2): The proportional relationship between the tank car and the surrounding scenery is still present and in scale with the close-up viewpoint. For example, if you were standing on location here, you wouldn’t see the tree tops in the background without shifting your eyes and head upward. This is where many large scale modelers stumble with their scenery efforts. By failing to keep the proportions between the different elements of a scene intact, the overall realism suffers greatly. I’ve seen far too many S and quarter-inch scale model photos with supposedly mature trees that are barely taller than the trains; a visual mistake that destroys the hoped for realism of both. S and quarter-inch scale models can be incredibly realistic when placed within a proper scenic context that maintains the correct ratio between the trains and landscape elements. A stellar example of keeping things in correct proportions in a large scale scene is shown by the photos of Australian modeler Geoff Nott’s work in this thread from the Westlake Publishing Modeler’s Forum. The ratio of the tree heights to the On3 models is spot on and adds an incredible amount of realism to both. In addition, the large diameter of the many tall tree trunks contributes to the illusion that these are massive trees. The fact that he only modeled the lower portions of the tallest trees, and ran the trunks right up to the lighting cover, is a stroke of genius that flies in the face of conventional practice. Every time I look at these photos, I get the urge to strip the existing scenery off of my layout and start over.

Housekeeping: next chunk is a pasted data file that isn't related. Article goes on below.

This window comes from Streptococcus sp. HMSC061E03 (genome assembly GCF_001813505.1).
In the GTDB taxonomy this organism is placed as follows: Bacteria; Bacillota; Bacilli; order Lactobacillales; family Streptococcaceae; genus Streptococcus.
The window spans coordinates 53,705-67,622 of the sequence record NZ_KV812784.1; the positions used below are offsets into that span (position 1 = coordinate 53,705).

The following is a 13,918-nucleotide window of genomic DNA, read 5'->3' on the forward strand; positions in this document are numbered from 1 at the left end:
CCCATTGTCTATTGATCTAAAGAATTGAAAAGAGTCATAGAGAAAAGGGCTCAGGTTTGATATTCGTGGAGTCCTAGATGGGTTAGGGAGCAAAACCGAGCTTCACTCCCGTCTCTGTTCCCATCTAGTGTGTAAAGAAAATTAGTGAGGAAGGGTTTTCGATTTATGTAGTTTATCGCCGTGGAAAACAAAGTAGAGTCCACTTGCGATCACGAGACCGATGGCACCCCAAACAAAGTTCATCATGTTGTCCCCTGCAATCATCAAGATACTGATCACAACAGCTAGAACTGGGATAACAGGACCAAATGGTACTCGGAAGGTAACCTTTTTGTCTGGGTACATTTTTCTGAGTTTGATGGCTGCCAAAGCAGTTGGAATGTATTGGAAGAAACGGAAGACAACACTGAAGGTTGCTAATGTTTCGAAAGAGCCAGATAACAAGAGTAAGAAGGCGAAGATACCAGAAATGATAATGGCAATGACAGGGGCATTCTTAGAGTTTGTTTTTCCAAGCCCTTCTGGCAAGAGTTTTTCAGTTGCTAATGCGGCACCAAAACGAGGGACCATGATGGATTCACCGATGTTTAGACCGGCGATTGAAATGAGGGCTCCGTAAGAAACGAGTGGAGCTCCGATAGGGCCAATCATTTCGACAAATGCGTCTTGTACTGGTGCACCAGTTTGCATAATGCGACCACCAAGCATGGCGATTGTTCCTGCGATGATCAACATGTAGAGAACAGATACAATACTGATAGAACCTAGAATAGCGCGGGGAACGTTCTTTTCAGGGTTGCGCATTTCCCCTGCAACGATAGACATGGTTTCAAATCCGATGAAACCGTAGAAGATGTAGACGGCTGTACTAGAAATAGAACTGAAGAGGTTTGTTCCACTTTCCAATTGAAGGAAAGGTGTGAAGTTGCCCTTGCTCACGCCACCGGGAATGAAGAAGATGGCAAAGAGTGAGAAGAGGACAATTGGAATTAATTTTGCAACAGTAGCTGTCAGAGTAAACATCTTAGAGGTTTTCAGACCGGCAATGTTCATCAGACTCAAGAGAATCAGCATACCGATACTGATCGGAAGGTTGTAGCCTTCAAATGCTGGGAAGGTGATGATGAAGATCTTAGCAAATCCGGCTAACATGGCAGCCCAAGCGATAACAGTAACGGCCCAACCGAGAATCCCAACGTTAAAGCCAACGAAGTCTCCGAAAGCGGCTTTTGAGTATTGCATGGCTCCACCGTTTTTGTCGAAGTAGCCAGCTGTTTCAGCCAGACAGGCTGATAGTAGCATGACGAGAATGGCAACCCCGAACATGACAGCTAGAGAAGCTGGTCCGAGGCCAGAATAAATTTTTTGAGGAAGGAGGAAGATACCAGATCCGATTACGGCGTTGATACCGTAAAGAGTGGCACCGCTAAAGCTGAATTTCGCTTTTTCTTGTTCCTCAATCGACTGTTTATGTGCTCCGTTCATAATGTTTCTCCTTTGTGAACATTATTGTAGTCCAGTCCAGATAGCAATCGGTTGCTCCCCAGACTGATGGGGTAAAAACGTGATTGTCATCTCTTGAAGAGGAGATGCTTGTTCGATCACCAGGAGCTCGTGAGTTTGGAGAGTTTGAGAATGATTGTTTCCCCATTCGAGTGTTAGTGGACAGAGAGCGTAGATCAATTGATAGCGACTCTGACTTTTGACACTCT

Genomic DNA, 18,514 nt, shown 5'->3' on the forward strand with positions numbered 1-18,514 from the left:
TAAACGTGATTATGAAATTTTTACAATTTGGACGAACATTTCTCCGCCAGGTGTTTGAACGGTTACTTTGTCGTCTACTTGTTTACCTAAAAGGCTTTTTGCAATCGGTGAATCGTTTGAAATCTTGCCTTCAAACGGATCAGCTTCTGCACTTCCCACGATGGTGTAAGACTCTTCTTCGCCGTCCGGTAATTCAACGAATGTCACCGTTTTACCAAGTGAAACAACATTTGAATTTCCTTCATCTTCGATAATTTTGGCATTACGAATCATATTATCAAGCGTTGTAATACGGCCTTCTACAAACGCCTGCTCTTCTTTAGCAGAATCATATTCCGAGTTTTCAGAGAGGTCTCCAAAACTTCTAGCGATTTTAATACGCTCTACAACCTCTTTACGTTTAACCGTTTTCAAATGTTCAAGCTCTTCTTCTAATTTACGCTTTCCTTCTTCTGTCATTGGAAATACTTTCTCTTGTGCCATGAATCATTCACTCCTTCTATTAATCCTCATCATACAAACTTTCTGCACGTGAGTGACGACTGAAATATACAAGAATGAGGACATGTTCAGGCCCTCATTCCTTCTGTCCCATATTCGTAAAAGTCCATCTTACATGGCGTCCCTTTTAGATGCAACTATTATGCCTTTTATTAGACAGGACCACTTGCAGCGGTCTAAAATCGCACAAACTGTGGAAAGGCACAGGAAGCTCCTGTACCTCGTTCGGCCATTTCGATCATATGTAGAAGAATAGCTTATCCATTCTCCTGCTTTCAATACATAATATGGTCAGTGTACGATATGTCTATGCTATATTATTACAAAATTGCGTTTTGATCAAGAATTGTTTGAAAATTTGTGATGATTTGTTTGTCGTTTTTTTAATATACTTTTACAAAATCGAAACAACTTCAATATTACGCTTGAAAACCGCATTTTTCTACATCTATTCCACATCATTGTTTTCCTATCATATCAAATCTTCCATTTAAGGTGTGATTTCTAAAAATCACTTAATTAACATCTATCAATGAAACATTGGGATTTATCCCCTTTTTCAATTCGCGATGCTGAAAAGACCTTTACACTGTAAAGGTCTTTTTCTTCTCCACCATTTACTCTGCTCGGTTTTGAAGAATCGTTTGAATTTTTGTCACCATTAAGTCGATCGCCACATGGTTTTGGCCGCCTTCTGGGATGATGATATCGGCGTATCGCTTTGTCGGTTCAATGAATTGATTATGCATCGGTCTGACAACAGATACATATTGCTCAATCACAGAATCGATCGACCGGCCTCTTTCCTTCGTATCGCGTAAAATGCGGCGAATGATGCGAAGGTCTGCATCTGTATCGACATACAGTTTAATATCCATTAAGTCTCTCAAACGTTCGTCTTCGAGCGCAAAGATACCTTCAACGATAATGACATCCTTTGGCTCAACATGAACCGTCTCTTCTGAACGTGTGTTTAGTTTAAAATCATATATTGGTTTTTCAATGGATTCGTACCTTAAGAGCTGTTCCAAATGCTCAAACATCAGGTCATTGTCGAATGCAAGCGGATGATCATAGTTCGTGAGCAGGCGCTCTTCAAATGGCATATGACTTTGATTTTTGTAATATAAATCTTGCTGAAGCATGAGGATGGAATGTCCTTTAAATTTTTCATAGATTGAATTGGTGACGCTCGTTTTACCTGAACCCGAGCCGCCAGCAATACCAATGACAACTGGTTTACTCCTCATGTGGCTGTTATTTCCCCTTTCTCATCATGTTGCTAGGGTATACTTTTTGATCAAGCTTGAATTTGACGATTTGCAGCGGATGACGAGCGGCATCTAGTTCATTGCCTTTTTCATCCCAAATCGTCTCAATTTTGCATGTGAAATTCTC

The implications for the viewpoint of a given scale are significant for overall layout scenery design. Of all the scenery and layout planning books and magazine articles out there, few touch on this concept. Of the ones that do, the idea usually got sparse coverage from the authors. However, once this concept is understood, a modeler can use it to assess his available space and make more intelligent choices about how much layout he can effectively model in his preferred scale, in addition to the aspects he can reasonably emphasize.